Home > Ideas and Philosophy > Providing Hopefully Effective Feedback for the Stubborn

Providing Hopefully Effective Feedback for the Stubborn

September 6, 2015 Leave a comment Go to comments

Some people have the tendency to listen in order to react instead of to understand and respond to a particular exchange of ideas.  This of course assumes that in the discussion the other party is given a chance to state their case fully, since some people just enjoy hearing only themselves speak.  In the course of reflecting what to do in such a situation, the topic of providing hopefully effective feedback to those who are stubborn came into the picture.

There are two kinds of stubborn people: Those that refuse to listen and follow what’s right, and those that know they’re right but are just waiting for the world to see that they’re right.

Providing constructive criticism is a charitable act because you help the person to become better or correct something that he might be doing wrong.  The challenge happens if you’re dealing with someone with a closed mind and thus refuses to listen and be open to the possibility that he’s wrong.  A stronger approach is needed in delivering the feedback this type of person needs to get.

The following are some ideas worth considering:

  • Remember not to preach to the choir.  It’s not effective to be criticizing someone amongst a group of people similarly aggrieved by the same person if such feedback isn’t actually sent to the person concerned or to someone who is in a position to help do something about it.  Talking behind that person’s back also isn’t fair to the person since he wouldn’t have a chance to defend himself.  The feedback needs to be shared and directed to the party that needs to get it.  Keeping your concerns to yourself will only lead you to stew in your own juices instead of giving it the visibility it deserves.
  • The silent majority should speak up.  Call me cynical (actually I am, but that’s another story), but one person complaining will not make a dent – unless that person is influential enough and / or in a position of authority to compel change.  More people providing the same feedback provides greater credibility that the concern is real and serious enough to merit attention; it will show that the matter isn’t an isolated case.  The court of public opinion is a dangerous weapon one can wield for good or evil; in this case you might as well use it for the former case.
  • Provide helpful suggestions as part of the feedback.  It’s not enough to say something is wrong, and explain why something is wrong, if you don’t at least try to provide a solution to it, or ask for the change you need to see to correct the problem.  Provide a practical and actionable approach to the person concerned on how to solve the problem or make the correction needed.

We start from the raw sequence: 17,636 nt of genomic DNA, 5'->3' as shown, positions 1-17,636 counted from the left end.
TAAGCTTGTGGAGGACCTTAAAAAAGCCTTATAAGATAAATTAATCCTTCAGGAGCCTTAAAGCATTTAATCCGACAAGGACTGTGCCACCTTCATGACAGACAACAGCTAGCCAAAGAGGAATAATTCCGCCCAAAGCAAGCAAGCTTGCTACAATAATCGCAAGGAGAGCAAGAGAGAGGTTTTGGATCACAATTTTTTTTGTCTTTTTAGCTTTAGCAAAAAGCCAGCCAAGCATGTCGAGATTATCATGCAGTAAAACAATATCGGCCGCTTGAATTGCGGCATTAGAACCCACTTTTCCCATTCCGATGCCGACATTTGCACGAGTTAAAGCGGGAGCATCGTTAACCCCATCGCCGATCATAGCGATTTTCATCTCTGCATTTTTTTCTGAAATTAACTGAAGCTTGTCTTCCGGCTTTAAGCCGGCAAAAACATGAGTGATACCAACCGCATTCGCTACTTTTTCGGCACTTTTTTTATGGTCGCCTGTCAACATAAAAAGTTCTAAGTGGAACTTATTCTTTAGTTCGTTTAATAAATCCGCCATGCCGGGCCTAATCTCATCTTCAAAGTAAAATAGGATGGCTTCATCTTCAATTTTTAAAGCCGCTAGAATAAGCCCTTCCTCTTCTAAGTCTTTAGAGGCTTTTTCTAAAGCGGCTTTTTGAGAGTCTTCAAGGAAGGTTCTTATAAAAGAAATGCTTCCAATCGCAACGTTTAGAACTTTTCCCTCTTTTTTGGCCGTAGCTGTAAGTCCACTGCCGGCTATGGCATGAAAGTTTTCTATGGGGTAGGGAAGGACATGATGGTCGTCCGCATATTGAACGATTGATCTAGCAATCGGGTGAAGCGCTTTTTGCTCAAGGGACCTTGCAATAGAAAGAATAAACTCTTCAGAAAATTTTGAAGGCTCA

• Take action for things within your control.  Being vocal about a concern is important otherwise no one will know that a problem exists in the first place.  Actually doing something about it makes the complaint more effective.  For example if you can’t stand the toxicity of someone, then tell him what your concern is and what he ought to do about it, and then avoid that person as much as possible until he makes the correction you want to see.  Sometimes it isn’t enough for the person to do something about the problem; if you’re in a position to help or do something about it within your control then you ought to take action, too.

Only the arrogant will get angry if other people don’t see and do things his way, refuse to acknowledge that someone can have a different opinion, or even accept the remote possibility that he could actually be wrong.  It’s not always possible to be in agreement in all things, but it’s still possible to recognize and respect your differences, which in the end is the more important thing to have.  Besides, if your idea is truly the right and better one, then you will be proven right in the end.

At the end of the day you can only do so much.  No matter how much feedback you give a person, given to him out of a genuine sense of concern for his well-being, he still has the choice to refuse to listen.  Nothing you say or do will ever please or satisfy another party who has made up his mind and simply doesn’t care anymore.  In such a situation, let him be.  Karma can be such a bitch, and sooner or later he will self-destruct as a consequence of his folly.  At least you tried to help him by giving him the feedback he needs to hear, and sometimes this is the best and only thing that you could ever do.

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Categories: Ideas and Philosophy

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